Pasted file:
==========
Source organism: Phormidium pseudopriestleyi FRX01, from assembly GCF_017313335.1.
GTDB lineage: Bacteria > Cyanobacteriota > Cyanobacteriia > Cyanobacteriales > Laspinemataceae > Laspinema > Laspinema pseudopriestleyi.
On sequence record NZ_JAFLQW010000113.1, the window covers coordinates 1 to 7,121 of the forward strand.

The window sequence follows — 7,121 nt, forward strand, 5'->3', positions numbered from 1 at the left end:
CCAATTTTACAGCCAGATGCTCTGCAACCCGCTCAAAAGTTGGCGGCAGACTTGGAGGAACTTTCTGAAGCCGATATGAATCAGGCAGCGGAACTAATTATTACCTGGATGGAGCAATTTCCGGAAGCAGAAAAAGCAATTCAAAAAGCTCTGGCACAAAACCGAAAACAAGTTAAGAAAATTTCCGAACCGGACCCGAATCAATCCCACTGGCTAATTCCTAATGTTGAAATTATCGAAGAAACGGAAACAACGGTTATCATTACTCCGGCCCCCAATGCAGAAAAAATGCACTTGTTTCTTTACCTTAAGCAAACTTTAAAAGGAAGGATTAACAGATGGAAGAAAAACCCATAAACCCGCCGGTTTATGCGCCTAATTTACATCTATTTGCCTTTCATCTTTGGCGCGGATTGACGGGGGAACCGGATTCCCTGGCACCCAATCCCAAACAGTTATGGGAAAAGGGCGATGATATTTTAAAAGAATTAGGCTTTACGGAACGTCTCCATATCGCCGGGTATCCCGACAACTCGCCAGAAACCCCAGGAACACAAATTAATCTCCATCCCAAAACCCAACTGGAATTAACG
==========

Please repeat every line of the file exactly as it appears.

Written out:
Source organism: Phormidium pseudopriestleyi FRX01, from assembly GCF_017313335.1.
GTDB lineage: Bacteria > Cyanobacteriota > Cyanobacteriia > Cyanobacteriales > Laspinemataceae > Laspinema > Laspinema pseudopriestleyi.
On sequence record NZ_JAFLQW010000113.1, the window covers coordinates 1 to 7,121 of the forward strand.

The window sequence follows — 7,121 nt, forward strand, 5'->3', positions numbered from 1 at the left end:
CCAATTTTACAGCCAGATGCTCTGCAACCCGCTCAAAAGTTGGCGGCAGACTTGGAGGAACTTTCTGAAGCCGATATGAATCAGGCAGCGGAACTAATTATTACCTGGATGGAGCAATTTCCGGAAGCAGAAAAAGCAATTCAAAAAGCTCTGGCACAAAACCGAAAACAAGTTAAGAAAATTTCCGAACCGGACCCGAATCAATCCCACTGGCTAATTCCTAATGTTGAAATTATCGAAGAAACGGAAACAACGGTTATCATTACTCCGGCCCCCAATGCAGAAAAAATGCACTTGTTTCTTTACCTTAAGCAAACTTTAAAAGGAAGGATTAACAGATGGAAGAAAAACCCATAAACCCGCCGGTTTATGCGCCTAATTTACATCTATTTGCCTTTCATCTTTGGCGCGGATTGACGGGGGAACCGGATTCCCTGGCACCCAATCCCAAACAGTTATGGGAAAAGGGCGATGATATTTTAAAAGAATTAGGCTTTACGGAACGTCTCCATATCGCCGGGTATCCCGACAACTCGCCAGAAACCCCAGGAACACAAATTAATCTCCATCCCAAAACCCAACTGGAATTAACG